This is one of the reasons that the Nissan Leaf’s battery lost a huge amount of capacity over just 2 years in many countries. Nissan performed most of its testing in stable laboratory conditions, not over a range of possible temperatures. Because of this, they failed to realise the disastrous effect temperature would have on the life of the battery and failed to include a thermal management system, which is commonplace in any Tesla.

This, of course, reduces the energy density of the battery. Adding tubing, the glycol needed to exchange heat, along with the heat pumps and valves needed to make a thermal management system, not only adds weight, but it draws energy away from the battery to operate. But it plays a vital part in maintaining the performance of the battery. Nissan’s choice to not include a thermal management system, even in the 2019 version, makes it a poor choice for anyone living in anything but a temperate climate.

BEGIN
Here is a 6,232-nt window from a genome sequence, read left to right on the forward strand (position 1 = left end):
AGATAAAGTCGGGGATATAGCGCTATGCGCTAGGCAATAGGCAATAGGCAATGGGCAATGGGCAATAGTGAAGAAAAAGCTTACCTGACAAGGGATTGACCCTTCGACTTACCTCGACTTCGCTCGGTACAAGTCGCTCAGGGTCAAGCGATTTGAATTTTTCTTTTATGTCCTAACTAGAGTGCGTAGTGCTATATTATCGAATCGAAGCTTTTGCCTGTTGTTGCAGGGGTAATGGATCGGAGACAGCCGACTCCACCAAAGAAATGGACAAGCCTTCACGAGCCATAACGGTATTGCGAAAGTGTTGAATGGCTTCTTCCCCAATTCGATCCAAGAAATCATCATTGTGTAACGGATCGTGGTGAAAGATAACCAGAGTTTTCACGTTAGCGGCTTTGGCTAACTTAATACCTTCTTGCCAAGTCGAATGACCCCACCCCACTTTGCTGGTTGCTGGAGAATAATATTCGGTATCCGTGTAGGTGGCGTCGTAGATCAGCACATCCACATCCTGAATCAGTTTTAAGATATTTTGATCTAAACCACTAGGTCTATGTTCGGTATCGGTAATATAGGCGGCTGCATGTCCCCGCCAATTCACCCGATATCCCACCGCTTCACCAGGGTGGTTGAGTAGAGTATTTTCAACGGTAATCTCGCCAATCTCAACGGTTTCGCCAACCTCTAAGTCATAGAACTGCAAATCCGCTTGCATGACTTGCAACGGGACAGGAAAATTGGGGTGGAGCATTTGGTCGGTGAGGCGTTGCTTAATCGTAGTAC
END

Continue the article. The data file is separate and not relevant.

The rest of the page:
Of course, just cycling the battery though it’s charged and discharged states are one of the biggest factors in degrading the battery. Every time you cycle the battery you are giving the SEI layer opportunities to grow. Minimising the number of times a cell is cycled will increase its life, and maintaining an ideal charge and discharge voltage of about 4 volts minimises any resistive heating that may cause an increase in chemical activity.